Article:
Serving Greater Vancouver & the Fraser Valley

Garbage dump priest – a testimony

by Danielle Martell

 

It was the end of another Christmas. I was flying home on the eve of Epiphany – you know, that time when the church celebrates the light of Jesus coming to the Gentiles. As a priest, being in tune to such details matters. However, tonight, I was focused on something different. I had a book to read, a book about a cult. I suppose in a roundabout way, it was relevant to Epiphany. I did want to proclaim Christ to the cult, eventually, but tonight, I was set on educating myself. I was going to read on that plane. Easy enough, right? Just keep your priorities straight. 1.) Don’t talk to strangers. 2.) Read.

Brutal! Colossal failure from square one!

I had sat down in seat 6F, and before Bob even had a chance to pull out his headphones, book, or phone, I held out my hand to shake his. That was my glorious mistake and I knew it instantly! God was on the move and when I realized the new privilege I had been given, I quickly became more interested in Bob than I was in my own agenda.

I listened to him tell his story. I asked questions to find out more. I enjoyed his company. Bob soon wanted to know about me. I told him about my cult book, how I learned about the cult, and why I cared. He discovered I was an Anglican Priest. Bob was fascinated and he opened up about the spiritual forces of darkness in his life. He wanted to say more but he was cautious. I picked up on the obvious. He was unchurched and had a rocky life. And me? Well, I was a priest. So, in order to dispel any false notions that I’m holier than thou, I quickly interjected, “Don’t worry, Bob, I also work part time at a garbage dumb weighing trucks at a scale. When truck drivers discover I’m a Priest, they try to stop saying the f-word around me, but it’s so hard for them, they give up.”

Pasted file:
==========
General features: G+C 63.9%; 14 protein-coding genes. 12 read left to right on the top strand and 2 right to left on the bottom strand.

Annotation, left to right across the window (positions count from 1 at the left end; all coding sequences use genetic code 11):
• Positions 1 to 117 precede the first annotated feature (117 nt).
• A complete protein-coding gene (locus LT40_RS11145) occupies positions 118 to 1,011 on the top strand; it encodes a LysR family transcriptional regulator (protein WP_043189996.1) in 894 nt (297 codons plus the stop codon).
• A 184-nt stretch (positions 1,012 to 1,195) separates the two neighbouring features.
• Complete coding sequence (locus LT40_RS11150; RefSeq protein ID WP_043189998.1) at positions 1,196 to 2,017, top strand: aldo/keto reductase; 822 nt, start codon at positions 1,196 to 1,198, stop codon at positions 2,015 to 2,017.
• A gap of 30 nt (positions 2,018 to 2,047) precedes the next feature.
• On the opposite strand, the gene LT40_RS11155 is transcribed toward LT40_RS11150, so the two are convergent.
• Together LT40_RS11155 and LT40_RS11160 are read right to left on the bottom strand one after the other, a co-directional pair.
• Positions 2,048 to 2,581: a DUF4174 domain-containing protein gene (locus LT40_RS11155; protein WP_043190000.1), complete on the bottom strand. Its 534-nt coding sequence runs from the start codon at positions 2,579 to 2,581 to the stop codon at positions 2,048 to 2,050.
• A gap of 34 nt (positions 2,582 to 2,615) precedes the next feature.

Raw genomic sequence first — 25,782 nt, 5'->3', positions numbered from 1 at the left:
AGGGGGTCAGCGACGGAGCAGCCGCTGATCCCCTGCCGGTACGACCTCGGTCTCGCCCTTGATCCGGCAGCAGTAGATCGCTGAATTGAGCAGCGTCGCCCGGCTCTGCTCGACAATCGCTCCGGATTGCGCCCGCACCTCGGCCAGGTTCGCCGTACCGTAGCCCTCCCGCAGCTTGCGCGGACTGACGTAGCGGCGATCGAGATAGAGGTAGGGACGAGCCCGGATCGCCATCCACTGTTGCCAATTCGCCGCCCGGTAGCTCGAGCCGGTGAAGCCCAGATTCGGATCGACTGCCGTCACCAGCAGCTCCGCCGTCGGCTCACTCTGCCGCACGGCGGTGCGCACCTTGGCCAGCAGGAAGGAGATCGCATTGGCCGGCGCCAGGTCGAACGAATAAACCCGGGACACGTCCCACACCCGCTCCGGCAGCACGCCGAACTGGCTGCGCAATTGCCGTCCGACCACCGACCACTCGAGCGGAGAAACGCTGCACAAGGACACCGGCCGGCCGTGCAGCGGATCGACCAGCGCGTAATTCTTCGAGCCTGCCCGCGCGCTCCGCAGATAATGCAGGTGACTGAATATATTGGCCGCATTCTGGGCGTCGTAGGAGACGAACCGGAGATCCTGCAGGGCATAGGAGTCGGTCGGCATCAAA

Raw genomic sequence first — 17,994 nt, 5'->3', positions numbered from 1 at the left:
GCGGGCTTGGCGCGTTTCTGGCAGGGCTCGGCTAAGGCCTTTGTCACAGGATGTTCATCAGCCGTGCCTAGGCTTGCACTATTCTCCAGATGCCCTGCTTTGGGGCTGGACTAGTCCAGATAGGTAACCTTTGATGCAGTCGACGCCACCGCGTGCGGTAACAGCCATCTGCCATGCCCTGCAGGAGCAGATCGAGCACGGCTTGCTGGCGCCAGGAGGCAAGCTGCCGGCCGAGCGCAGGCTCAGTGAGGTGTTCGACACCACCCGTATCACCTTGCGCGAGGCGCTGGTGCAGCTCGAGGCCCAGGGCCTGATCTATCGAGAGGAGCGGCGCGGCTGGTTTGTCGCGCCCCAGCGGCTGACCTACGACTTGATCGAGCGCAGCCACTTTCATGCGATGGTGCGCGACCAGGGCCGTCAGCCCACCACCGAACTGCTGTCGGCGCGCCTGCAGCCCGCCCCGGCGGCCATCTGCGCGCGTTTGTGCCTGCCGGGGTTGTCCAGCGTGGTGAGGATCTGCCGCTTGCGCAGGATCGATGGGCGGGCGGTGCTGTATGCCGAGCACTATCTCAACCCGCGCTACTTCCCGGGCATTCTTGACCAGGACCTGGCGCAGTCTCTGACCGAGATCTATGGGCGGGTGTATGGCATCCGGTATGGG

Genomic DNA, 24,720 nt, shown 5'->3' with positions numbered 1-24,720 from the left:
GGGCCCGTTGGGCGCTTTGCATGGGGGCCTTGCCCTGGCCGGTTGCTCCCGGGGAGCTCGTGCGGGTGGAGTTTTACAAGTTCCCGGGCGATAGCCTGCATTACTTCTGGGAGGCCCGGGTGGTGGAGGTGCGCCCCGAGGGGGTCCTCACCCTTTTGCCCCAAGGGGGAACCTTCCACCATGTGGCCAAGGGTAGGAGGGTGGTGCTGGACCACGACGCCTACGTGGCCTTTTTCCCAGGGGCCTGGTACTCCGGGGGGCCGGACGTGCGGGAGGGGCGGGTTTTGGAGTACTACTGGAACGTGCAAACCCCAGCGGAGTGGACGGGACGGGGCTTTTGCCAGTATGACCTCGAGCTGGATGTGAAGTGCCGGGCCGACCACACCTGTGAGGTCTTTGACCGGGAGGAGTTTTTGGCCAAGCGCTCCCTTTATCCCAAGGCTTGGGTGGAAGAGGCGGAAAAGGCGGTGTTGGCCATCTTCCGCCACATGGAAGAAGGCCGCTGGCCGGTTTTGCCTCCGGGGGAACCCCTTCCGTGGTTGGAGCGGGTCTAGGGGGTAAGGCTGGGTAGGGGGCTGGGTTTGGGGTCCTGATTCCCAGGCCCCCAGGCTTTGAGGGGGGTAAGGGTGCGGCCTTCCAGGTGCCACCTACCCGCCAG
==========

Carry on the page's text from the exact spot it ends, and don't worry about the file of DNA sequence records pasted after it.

We both laughed and Bob sighed a huge sigh of relief. Talking about Jesus was easy after that. Bob could relate to me now. We spent our whole flight unpacking Bob’s encounter with witchcraft and the horrors of demonic forces. I told him that Jesus provides freedom from oppression and that there is power and healing in Jesus name. I didn’t just say it, but Bob actually encountered it as we prayed.

That’s right… as we prayed! I laid hands on Bob right then and there and I blessed him in Jesus name. He cried real tears. It was powerful and effective, and filled with hope and truth.

As our plane descended, Bob told me he was smiling in a way he never had before. I knew Bob was encountering the joy of the Lord for the first time. He further told me that I was shining, but I explained that it was Jesus. After we went our separate ways, Bob texted me to thank me. He remarked that his eyes were “bright like 100 watt lightbulbs” and he commented that “his smile was filling the whole Vancouver airport.”

For Bob, the celebration of Epiphany came early. For me, what a privilege! God had touched us both. Bob and Jesus are now on a first name basis and God is once again redirecting my priorities to the proclamation of Christ. The book will have its time and place, but on that eve of Epiphany, it was proclamation time.

Danielle Martell serves as the priest at St. Andrews Church, Delta. A part of the Anglican Network in Canada.

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